Hooverphonic Blue Wonder Power Milk Vinyl
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Description & Features+
Additional personnel: Ryoji Hata (vocals); Mark Plati (vocals, acoustic guitar, bass, programming); The Hooverphonic String Orchestra (strings); Rik Vercruyssen, Alex Van Aken (horns); Mike Davis, Herb Besson (trombone); Dave Richards (acoustic bass); Ronny Mosuse (bass); Eric Bosteels (drums, percussion).
The Hooverphonic String Orchestra includes: Joris Van Den Hauwe (conductor); Christiana Constaninesiu, Claire Delplanque, Grietje Francais, Veronique Gilis, Tine Janssens, Jan Buysschaert, Herwig Corijn, Hoost Cuypen, Henk De Bruycker, Patrick De Neef, Otto Derolez, Maruritz Goossens.
BLUE WONDER POWER MILK contains a hidden track after "Magneta."
Staying true to eclectic ambience through dramatic electronic music, Hooverphonic raise the pressure from their debut single "2Wicky" for a more passionate effort on their second album, Blue Wonder Power Milk. New vocalist Geike Arnaert captures an innocence that was practically blindsided on the first album by former lead singer Liesje Sadonius. Blue Wonder Power Milk is intricately woven with string arrangements and pulsating dance club beats for a drowsy feel. Most songs featured on Blue Wonder Power Milk are guided by light strings, allowing Hooverphonic to gently fall into genres of indie pop, dream pop, and trip-hop, however each song does take on a life of its own -- slowly. Album opener "Battersea" arrives with Arnaert's breathy vocals for a spiraling drum'n'bass track about self-indulgence. "Club Montepulciano," which received moderate airplay on college radio and "Eden" both glide with an ethereal beauty, whereas "Lung" thrives with heavy guitar licks and throbbing Depeche Mode-like synths. Blue Wonder Power Milk attempts for a strong introduction, and while it is indeed enchanting, it's also slow to rise. It isn't until the latter part of the record where the music feels tight. Songs such as "Renaissance Affair" and "Tuna" both depict an artistical splendor. Both compose a naïveté, unlike "2Wicky," with its personal lyrics and impersonal orchestral mystery. "Magenta" is pure symphonic bliss -- raging keyboard hues are hard hitting with a delicate sensuality taking over the entire theme of the album. Blue Wonder Power Milk depicts what's yet to come from Hooverphonic, but also a sound that is unafraid to be young and wistful to be reworked in future albums. ~ MacKenzie Wilson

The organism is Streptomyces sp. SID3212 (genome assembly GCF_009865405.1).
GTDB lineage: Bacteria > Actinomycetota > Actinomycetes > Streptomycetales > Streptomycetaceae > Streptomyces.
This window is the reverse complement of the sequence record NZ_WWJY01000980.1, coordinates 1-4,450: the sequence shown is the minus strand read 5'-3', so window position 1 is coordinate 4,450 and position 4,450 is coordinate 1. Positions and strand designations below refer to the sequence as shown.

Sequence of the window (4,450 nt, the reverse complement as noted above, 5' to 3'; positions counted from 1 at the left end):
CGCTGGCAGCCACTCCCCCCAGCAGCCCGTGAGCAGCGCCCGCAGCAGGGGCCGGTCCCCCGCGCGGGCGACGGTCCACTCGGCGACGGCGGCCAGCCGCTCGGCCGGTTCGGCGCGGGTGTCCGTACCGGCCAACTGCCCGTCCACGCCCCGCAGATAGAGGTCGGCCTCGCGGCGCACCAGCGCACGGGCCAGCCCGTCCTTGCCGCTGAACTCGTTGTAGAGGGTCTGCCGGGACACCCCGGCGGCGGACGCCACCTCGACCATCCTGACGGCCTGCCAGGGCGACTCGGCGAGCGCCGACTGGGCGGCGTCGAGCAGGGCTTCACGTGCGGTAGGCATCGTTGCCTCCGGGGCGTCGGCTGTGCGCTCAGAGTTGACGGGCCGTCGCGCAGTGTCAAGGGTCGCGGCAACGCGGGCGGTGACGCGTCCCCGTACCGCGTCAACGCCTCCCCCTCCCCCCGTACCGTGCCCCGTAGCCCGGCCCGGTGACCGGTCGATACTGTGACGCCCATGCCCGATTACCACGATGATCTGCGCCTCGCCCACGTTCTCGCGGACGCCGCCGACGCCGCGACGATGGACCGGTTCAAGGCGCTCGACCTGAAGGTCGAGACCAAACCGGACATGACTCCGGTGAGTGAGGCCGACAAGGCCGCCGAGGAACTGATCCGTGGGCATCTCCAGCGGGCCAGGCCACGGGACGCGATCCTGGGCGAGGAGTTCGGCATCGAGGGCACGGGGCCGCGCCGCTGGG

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From the Manufacturer +
Q & A+